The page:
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China holds combat readiness patrol after visit by US lawmakers to Taipei

The Chinese Liaoning aircraft carrier is accompanied by frigates and submarines on April 12, 2018, conducting exercises in the South China Sea. (File photo by AP)

China has conducted a "combat readiness patrol" near the Taiwan Strait following a visit to Chinese Taipei by members of the US Congress, which sparked immediate condemnation from Beijing.

In a statement on Tuesday, Senior Colonel Shi Yi, spokesperson for the People's Liberation Army (PLA) Eastern Theater Command, said the drills had been conducted to "further improve the joint combat capability of multiple military services and branches," adding that they were aimed at the "seriously wrong" words and actions of "relevant countries" on the Taipei issue and the activities of the so-called "independence" forces on the self-ruled island.

Shi said the military operation had been a necessary measure to safeguard China's sovereignty and territorial integrity, stressing that the Chinese military had always been on high alert and "will take all necessary measures to resolutely fight back against all provocative acts that jeopardize China's core interests and undermine peace and stability across the Taiwan Strait."

Later in the day, Taipei's defense ministry reported that six Chinese military aircraft, including four J-16 fighter jets and two surveillance planes, had entered its self-declared southwestern air defense zone.

The latest development came after a delegation of US lawmakers arrived in Taipei on a military aircraft.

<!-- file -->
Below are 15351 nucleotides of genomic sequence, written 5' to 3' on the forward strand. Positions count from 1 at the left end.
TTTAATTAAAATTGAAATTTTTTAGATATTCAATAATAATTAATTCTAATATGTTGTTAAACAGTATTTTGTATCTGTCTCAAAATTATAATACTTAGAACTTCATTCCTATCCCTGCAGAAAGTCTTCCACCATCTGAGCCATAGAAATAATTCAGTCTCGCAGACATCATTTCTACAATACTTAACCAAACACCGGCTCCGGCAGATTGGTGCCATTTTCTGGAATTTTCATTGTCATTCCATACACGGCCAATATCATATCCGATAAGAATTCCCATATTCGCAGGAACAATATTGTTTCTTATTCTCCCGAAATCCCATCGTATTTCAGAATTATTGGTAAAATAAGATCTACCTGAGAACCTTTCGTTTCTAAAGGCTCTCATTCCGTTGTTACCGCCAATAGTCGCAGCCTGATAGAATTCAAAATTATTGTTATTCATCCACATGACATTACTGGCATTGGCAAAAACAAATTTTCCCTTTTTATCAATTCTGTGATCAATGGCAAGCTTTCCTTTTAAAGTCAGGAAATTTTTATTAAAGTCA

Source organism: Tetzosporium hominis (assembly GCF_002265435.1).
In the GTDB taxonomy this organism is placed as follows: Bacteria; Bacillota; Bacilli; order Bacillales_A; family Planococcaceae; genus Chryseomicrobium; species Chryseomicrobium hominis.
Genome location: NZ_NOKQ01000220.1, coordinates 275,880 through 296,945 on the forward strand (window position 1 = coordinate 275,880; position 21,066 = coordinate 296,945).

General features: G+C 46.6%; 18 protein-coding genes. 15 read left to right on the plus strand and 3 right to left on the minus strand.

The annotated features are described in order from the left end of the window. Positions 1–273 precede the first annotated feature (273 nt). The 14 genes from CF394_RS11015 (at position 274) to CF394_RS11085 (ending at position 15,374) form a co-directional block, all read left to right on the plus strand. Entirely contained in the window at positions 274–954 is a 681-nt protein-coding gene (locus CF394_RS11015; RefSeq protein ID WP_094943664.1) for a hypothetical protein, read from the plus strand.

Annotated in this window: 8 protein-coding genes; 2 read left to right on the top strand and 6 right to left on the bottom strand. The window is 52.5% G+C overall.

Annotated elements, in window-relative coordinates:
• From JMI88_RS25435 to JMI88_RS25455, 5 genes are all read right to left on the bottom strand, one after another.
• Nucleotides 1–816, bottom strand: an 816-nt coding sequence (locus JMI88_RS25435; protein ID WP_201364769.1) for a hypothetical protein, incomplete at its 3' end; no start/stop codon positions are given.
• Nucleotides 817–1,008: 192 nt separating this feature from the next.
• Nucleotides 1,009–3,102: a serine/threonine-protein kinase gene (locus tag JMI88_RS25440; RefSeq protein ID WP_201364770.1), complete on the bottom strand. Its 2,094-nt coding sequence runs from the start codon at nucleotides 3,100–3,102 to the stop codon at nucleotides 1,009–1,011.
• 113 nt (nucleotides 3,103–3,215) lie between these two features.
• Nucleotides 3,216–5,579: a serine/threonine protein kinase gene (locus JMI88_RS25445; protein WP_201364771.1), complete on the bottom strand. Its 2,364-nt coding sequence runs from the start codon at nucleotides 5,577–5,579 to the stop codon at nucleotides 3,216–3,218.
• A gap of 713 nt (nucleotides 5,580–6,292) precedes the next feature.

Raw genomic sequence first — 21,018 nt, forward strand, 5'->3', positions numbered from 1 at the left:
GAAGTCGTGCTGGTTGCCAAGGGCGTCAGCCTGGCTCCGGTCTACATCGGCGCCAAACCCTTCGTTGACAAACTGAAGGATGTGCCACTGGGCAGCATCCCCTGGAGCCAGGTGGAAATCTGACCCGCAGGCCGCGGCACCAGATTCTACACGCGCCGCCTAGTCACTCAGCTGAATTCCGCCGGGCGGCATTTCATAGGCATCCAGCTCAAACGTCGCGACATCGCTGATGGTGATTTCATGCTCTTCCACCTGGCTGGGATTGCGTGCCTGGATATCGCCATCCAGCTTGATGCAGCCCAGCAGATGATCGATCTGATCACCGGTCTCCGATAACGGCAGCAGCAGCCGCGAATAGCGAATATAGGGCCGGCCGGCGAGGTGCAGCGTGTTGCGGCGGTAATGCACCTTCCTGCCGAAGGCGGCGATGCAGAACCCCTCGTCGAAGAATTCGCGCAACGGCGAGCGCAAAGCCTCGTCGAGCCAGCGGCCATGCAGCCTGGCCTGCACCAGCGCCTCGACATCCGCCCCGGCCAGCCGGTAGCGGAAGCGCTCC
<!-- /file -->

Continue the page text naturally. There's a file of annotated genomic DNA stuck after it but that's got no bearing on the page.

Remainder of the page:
Tan Kefei, spokesperson for China's Ministry of National Defense, voiced strong opposition to the visit, and condemned Washington for "grossly interfering in China's internal affairs."

"The US act has wantonly interfered in China's internal affairs, seriously undermined China's territorial sovereignty, and posed a severe threat to peace and stability in the Taiwan region," Ta said.

He further urged the US to stop "provocative actions" and "destructive moves" that may escalate tensions across the Taiwan Strait, and refrain from sending false signals to Taipei's "independence separatists."

Zhu Fenglian, spokeswoman for China's Taiwan Affairs Office, similarly condemned the visit, but played down the notion that war was imminent. "We urge everyone not to believe or spread rumors," Zhu said at a regular press briefing on Wednesday.

Meanwhile, Taipei's premier Su Tseng-chang has described the self-ruled island's relations with Washington as "very important," saying he respected "mutual visits between friends" when asked about the visit.

Pentagon Press Secretary John Kirby has also said congressional delegation visits to Taipei "are fairly routine," adding that it is "not uncommon" for delegates to travel on a military aircraft.

Kirby did not provide details on who had been on the flight, but said this was the second such congressional trip to Taipei this year.

China has sovereignty over Chinese Taipei, and under the "One China" policy, almost all world countries recognize that sovereignty. The US, too, recognizes Chinese sovereignty over the island but has long courted Taipei in an attempt to unnerve Beijing.

The United States, which backs Taipei's secessionist president, also continues to sell weapons to the island in defiance of Beijing and in violation of its own stated policy.

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